I'm usually hesitant to pick up a YA novel from an unknown author. So many times, YA is peppered with sex, foul language, and paranormal topics I'm not comfortable with. But when I read the description for Sarah Vance-Tompkins' Kisses on a Paper Airplane, I couldn't resist giving the book a shot. It just sounded adorable!

Drama student Hannah Evans isn't kissing any frogs on her path to find Prince Charming. She's determined to share the perfect first kiss -- with the perfect boy --in the perfect place -- or she's not kissing anyone at all. When Hannah meets a cute ginger-haired boy in first class lounge in the London airport, she knows he's 'The One.' 

Pop star Theo Callahan is on the road to get as far away as possible from his back-stabbing best friend, and his supermodel girlfriend who broke his heart. Until one shy smile from Hannah has him rethinking all of his travel plans. Theo is smitten, but he's worried she's just a groupie in search of the ultimate selfie. 

Can Theo learn to trust Hannah in time to share one perfect first kiss, or will Hannah be forced to kiss a frog?

What teenage girl hasn't dreamed about meeting a famous boy and having him fall for her? (Really, it can't be just me!) Those dreams come true for Hannah—with a twist—in Kisses on a Paper Airplane.

Though it's incredibly short (I read it in under an hour), Kisses on a Paper Airplane is simply adorable. Most of the action takes place in airports, as Hannah and "T" (as Theo introduces himself to the girl who clearly has no idea of his identity) travel from London to Chicago. Their "meet cute" is really cute, and I enjoyed watching them get to know each other.

While it would have benefitted from a bit more length—I would have loved to get to know Hannah's family a bit better, and a few details were left out here and there—the content that is there is really cute. 3 stars.

Content note: A few mild curses are in the novel. There's also one kissing scene that gets pretty passionate. It's mild compared to many things, but I'd still be uncomfortable giving this book to a young teen.

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Sarah Vance-Tompkins was born in a small town in northern Michigan. She spent every summer exploring the sugar sand beaches near Sleeping Bear National Park. She left her heart behind when she moved to Los Angeles to attend the University of Southern California. She received an MFA in Film Production and went on to work in feature film development in Hollywood. She has worked as a reporter for a weekly entertainment trade publication, and been paid to write obituaries, press releases, the directions for use on personal lubricant bottles, and breathless descriptions of engagement rings for an online jewelry store. She lives in a small town north of Los Angeles with her husband and three cats.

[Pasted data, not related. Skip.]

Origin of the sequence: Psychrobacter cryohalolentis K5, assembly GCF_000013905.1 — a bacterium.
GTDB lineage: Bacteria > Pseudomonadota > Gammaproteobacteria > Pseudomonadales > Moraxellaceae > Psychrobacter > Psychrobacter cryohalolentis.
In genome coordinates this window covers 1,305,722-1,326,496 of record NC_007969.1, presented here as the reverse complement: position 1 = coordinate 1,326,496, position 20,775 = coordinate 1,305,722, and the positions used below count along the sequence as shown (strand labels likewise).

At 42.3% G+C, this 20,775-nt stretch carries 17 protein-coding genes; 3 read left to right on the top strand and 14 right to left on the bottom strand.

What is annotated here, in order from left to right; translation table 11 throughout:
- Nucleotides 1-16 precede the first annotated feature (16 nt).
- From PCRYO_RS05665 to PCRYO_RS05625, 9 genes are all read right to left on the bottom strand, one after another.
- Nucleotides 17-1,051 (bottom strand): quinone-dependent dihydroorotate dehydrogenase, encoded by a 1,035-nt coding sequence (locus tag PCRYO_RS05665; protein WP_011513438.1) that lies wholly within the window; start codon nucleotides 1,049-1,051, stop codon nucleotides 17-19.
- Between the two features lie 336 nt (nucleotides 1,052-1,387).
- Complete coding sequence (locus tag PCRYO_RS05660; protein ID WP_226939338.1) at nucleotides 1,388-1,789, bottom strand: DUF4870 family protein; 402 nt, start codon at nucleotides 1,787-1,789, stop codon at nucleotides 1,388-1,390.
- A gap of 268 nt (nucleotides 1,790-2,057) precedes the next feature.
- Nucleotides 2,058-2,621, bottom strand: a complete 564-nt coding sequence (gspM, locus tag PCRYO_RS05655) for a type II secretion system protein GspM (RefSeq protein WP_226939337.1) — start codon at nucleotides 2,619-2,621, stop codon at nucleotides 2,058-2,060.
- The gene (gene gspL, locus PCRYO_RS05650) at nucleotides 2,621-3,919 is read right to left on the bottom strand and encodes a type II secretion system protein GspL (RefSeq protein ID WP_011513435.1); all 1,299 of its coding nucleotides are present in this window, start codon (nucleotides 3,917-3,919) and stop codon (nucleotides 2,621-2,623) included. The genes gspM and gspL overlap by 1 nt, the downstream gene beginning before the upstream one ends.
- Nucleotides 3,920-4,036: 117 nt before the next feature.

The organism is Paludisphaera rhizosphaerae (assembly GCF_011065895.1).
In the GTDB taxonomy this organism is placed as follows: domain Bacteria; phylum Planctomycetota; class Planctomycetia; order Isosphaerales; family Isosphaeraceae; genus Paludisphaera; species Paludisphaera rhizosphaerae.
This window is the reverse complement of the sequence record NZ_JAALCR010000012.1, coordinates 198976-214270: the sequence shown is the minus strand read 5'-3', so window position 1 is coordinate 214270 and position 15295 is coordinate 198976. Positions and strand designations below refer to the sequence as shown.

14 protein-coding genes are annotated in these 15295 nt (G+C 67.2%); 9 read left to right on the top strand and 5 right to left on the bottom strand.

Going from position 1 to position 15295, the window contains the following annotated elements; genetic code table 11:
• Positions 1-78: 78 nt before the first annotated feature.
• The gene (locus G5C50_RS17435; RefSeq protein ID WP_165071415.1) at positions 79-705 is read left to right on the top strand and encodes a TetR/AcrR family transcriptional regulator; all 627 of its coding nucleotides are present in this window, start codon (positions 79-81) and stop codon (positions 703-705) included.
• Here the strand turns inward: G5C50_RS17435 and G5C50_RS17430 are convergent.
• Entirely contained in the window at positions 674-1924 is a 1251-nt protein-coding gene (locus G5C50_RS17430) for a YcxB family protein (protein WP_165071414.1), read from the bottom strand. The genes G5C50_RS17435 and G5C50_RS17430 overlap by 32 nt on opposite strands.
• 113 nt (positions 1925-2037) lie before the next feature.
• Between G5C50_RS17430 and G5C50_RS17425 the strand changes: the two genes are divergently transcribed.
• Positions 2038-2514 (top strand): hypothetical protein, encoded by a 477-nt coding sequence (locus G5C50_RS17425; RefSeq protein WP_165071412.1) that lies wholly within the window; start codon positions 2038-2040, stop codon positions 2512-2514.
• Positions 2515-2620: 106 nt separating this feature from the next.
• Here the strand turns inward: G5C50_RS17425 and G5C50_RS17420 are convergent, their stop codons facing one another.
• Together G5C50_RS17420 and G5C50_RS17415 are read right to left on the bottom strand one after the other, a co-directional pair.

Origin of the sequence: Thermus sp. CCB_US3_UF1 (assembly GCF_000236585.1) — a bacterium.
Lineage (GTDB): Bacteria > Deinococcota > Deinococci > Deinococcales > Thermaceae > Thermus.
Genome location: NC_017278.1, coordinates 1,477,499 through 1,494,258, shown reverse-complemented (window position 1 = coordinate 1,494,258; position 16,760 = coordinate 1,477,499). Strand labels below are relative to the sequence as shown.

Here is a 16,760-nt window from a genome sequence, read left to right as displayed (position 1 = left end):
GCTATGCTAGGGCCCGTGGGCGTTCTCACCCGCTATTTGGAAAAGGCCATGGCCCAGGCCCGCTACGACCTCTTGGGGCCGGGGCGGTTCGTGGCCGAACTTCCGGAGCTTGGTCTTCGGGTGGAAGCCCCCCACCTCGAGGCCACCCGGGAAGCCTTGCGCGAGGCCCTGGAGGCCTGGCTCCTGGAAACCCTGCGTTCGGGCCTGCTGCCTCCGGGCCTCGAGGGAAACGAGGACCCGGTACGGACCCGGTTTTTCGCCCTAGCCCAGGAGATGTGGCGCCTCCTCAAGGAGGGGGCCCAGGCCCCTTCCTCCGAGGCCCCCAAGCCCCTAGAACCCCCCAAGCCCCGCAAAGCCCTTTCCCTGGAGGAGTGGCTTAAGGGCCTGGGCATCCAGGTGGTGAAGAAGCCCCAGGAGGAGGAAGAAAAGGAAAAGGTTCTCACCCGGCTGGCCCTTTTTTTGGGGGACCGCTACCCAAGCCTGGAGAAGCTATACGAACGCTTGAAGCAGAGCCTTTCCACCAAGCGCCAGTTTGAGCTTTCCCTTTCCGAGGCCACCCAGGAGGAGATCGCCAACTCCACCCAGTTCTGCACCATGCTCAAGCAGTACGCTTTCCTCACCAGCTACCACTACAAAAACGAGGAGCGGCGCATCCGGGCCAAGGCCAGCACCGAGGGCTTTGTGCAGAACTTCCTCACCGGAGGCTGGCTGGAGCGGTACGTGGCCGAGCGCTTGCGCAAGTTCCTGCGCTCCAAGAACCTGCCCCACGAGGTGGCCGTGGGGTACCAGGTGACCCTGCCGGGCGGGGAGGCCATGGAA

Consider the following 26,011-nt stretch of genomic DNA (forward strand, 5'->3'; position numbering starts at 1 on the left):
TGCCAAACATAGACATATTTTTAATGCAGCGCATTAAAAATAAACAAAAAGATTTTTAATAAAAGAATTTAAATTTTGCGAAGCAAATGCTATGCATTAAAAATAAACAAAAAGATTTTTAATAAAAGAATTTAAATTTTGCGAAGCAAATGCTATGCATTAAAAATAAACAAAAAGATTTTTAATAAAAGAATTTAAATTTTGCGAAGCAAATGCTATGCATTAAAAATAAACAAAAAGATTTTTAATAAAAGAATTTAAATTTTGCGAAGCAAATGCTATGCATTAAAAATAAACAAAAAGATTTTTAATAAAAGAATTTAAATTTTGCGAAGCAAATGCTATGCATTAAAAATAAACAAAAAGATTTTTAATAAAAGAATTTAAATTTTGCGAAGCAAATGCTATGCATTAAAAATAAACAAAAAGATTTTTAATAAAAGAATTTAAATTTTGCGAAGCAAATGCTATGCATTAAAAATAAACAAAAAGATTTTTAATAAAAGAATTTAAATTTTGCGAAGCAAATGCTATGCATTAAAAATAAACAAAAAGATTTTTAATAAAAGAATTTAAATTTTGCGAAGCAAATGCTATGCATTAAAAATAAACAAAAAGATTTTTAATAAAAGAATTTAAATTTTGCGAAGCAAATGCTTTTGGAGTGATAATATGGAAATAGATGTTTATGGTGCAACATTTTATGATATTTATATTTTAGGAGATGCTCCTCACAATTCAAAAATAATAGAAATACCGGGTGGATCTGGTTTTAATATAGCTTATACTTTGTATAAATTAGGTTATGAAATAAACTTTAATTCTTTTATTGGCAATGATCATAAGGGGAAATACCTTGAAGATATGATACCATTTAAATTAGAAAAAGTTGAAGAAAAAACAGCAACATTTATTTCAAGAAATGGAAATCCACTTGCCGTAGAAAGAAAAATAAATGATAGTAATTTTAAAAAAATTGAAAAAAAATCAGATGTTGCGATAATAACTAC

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Disclosure of Material Connection: I received this ebook free for review via YA Bound Book Tours. I was not required to write a positive review. The opinions I have expressed are my own. I am disclosing this in accordance with the Federal Trade Commission's 16 CFR, Part 255: "Guides Concerning the Use of Endorsements and Testimonials in Advertising."

Monday, May 16, 2016

"after the final dandelion" by brooke williams

Brooke Williams' based-on-The-Bachelor romantic comedy series concludes with After the Final Dandelion.

After Renee Lockhart appeared on the local TV dating show "Accept this Dandelion" and found the love of her life, she thought she was done with TV. But when she hears that the entire city has bets on how soon she and her fiancĂ© will break up, she is determined to show that their love is meant to last. When Mike, the KETO producer, approaches her about airing the wedding live, she jumps at the chance. Once she is set up with a famous wedding coordinator, plans take a turn for the worse and the simple wedding they wanted becomes the event of the year. 

In the meantime, Eva Merida is dealing with her own life changing opportunity. Though she’s in love with her boyfriend, who she met on the second season of the dating show, she can’t turn down the chance to investigate a Hollywood TV show when offered a position. When she runs into an old flame, she questions the stability of her current relationship. 

Will Renee be able to prove her love for Ben to the city before her wedding falls apart? Who will Eva choose on her own emotional roller coaster? Hilarity ensues as the wedding of the decade melts into the disaster of the year. Because everyone knows weeds take over every garden…